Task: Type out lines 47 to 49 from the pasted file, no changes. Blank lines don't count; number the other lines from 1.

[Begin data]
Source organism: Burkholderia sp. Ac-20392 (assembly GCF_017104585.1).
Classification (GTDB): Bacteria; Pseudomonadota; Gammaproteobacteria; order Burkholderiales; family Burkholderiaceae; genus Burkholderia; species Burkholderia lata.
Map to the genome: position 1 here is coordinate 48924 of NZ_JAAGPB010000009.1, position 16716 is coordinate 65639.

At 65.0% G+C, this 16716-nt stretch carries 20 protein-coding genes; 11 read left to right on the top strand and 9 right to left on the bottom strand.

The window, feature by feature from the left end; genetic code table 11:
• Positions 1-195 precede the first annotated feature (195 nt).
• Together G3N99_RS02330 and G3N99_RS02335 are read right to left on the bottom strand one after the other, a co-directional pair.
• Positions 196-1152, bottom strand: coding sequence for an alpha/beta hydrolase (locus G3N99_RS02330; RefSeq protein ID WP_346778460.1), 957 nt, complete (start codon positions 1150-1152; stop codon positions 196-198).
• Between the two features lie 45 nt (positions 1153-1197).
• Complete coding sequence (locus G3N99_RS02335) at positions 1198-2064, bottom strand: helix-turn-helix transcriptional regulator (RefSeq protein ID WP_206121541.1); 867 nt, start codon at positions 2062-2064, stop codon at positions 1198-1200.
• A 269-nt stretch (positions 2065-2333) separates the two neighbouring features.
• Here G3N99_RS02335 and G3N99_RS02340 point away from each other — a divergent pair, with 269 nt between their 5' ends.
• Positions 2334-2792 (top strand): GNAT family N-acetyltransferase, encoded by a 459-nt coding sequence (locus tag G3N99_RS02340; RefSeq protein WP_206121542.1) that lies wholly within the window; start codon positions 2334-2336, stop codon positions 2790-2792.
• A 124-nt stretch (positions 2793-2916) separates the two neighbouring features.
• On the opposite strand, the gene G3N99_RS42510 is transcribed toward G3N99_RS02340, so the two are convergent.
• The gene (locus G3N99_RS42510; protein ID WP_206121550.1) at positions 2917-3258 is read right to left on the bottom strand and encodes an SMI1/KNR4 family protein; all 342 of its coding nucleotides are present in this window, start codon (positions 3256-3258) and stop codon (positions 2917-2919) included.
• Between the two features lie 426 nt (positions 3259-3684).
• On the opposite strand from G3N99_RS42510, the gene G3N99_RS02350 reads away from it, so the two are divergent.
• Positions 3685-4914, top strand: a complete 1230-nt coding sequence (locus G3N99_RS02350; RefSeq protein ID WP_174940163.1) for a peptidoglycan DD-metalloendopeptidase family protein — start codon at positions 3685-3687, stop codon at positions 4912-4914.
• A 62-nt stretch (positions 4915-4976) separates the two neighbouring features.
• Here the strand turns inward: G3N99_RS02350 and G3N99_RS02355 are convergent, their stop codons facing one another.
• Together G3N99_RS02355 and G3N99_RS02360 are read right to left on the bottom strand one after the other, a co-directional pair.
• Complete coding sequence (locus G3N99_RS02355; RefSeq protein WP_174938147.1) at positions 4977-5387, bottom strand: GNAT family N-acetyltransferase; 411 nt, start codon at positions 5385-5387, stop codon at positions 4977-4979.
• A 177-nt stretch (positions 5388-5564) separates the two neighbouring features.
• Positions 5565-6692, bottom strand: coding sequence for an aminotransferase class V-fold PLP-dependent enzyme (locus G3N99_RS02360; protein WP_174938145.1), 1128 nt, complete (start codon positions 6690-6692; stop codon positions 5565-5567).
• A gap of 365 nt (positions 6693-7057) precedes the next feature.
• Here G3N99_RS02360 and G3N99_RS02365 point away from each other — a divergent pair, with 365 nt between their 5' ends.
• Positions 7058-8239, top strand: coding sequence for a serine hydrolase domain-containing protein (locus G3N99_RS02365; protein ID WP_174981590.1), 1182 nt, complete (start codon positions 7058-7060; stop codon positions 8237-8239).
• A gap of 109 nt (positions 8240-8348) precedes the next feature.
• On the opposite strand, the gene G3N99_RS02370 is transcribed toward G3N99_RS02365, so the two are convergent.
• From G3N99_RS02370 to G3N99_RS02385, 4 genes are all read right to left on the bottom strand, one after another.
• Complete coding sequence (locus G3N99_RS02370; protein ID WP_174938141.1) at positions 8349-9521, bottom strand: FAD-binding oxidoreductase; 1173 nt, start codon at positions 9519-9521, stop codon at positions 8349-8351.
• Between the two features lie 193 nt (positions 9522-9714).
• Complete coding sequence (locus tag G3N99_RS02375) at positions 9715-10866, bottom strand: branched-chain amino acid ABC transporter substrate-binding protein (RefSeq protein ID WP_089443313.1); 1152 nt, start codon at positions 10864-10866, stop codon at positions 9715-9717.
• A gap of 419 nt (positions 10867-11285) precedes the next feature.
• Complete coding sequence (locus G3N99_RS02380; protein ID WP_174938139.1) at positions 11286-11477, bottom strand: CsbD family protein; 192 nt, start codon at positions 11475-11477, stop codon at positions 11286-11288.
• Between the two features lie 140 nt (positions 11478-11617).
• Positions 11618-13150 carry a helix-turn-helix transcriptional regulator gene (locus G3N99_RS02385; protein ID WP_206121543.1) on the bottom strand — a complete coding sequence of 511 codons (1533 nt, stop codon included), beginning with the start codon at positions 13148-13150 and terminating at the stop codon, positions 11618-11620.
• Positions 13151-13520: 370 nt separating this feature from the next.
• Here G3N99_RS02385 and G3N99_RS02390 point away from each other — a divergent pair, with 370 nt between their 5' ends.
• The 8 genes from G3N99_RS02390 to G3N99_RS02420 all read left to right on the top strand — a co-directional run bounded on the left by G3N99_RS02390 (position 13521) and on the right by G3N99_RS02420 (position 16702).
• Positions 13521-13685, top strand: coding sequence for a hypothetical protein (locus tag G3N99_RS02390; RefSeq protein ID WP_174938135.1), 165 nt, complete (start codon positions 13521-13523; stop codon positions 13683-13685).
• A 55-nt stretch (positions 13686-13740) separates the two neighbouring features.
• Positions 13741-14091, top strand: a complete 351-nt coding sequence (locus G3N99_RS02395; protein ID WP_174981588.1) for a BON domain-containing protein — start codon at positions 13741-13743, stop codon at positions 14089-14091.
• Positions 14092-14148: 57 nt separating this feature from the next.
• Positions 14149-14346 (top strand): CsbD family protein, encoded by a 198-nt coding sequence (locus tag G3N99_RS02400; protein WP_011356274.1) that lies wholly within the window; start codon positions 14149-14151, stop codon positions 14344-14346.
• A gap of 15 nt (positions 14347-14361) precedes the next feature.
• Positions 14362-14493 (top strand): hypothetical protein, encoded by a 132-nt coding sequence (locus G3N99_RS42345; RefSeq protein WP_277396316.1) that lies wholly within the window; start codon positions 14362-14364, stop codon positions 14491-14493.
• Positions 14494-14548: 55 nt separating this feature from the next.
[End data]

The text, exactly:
• A gap of 15 nt (positions 14347-14361) precedes the next feature.
• Positions 14362-14493 (top strand): hypothetical protein, encoded by a 132-nt coding sequence (locus G3N99_RS42345; RefSeq protein WP_277396316.1) that lies wholly within the window; start codon positions 14362-14364, stop codon positions 14491-14493.
• Positions 14494-14548: 55 nt separating this feature from the next.